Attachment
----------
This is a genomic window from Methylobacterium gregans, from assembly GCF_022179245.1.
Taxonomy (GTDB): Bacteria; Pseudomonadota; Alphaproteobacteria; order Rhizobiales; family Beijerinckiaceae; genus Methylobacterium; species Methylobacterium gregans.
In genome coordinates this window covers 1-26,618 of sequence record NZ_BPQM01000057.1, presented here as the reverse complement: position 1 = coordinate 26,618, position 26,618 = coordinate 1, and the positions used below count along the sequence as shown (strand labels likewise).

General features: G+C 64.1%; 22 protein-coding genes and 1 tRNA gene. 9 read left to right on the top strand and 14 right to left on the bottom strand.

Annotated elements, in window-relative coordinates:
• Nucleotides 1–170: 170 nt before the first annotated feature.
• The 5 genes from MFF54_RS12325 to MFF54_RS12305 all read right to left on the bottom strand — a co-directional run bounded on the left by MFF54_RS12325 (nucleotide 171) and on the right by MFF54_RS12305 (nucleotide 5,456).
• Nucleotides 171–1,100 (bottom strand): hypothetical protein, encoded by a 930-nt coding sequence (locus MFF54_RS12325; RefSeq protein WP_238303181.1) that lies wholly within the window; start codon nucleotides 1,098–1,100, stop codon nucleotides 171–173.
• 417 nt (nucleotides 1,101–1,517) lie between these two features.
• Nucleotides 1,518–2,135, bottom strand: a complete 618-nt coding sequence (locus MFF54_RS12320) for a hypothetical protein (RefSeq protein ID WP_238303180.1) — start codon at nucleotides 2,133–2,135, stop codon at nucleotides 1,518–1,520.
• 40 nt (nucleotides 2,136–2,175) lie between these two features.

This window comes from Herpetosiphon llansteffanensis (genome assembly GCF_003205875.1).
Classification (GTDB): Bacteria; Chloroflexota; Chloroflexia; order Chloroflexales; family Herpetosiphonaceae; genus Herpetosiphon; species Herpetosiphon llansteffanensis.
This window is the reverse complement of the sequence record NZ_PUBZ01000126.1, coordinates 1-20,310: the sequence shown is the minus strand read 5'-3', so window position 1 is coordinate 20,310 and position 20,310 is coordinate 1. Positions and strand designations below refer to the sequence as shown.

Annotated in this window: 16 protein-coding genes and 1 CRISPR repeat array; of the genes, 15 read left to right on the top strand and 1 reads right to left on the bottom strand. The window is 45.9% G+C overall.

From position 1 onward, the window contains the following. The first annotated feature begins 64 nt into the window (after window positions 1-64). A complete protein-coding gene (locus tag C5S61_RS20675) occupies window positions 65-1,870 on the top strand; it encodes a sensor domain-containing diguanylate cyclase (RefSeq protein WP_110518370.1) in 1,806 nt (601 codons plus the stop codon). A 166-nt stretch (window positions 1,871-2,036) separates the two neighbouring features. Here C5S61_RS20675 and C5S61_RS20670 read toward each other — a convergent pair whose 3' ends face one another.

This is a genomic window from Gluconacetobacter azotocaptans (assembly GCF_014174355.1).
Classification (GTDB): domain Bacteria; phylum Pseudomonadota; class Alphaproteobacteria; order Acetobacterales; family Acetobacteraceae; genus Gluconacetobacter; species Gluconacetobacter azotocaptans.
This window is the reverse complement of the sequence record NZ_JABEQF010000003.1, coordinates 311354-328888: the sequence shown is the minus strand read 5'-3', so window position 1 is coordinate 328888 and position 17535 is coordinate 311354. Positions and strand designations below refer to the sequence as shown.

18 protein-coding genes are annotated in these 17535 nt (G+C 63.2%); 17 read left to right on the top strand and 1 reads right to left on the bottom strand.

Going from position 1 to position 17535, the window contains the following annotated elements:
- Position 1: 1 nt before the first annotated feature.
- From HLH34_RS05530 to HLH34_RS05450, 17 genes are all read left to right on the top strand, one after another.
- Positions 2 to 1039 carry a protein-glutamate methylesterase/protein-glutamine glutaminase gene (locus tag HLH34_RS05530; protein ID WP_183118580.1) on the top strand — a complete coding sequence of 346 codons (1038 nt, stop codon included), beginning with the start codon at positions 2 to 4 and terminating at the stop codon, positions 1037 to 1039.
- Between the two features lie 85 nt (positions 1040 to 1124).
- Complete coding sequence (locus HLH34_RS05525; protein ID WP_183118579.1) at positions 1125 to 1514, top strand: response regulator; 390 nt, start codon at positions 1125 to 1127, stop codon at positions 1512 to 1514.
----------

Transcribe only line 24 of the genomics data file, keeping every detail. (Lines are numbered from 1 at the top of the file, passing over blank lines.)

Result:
- Positions 2 to 1039 carry a protein-glutamate methylesterase/protein-glutamine glutaminase gene (locus tag HLH34_RS05530; protein ID WP_183118580.1) on the top strand — a complete coding sequence of 346 codons (1038 nt, stop codon included), beginning with the start codon at positions 2 to 4 and terminating at the stop codon, positions 1037 to 1039.